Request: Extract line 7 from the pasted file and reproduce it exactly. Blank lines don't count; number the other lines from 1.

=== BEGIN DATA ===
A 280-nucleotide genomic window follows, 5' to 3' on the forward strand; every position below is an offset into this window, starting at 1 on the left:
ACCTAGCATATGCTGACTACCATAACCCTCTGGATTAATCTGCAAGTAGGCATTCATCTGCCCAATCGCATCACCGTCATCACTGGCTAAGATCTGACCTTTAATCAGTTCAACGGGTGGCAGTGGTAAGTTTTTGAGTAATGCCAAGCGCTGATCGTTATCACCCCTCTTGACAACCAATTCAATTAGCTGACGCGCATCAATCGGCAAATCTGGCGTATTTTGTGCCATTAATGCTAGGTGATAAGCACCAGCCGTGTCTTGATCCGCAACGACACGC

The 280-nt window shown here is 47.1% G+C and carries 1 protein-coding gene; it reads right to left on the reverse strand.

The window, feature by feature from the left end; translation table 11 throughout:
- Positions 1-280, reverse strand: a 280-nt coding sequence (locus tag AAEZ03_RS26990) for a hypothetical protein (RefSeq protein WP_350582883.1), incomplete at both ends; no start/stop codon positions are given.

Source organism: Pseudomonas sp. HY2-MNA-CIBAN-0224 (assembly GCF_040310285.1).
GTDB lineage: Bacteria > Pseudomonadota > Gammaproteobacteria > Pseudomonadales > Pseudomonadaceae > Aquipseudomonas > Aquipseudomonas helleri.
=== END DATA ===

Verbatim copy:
GTDB lineage: Bacteria > Pseudomonadota > Gammaproteobacteria > Pseudomonadales > Pseudomonadaceae > Aquipseudomonas > Aquipseudomonas helleri.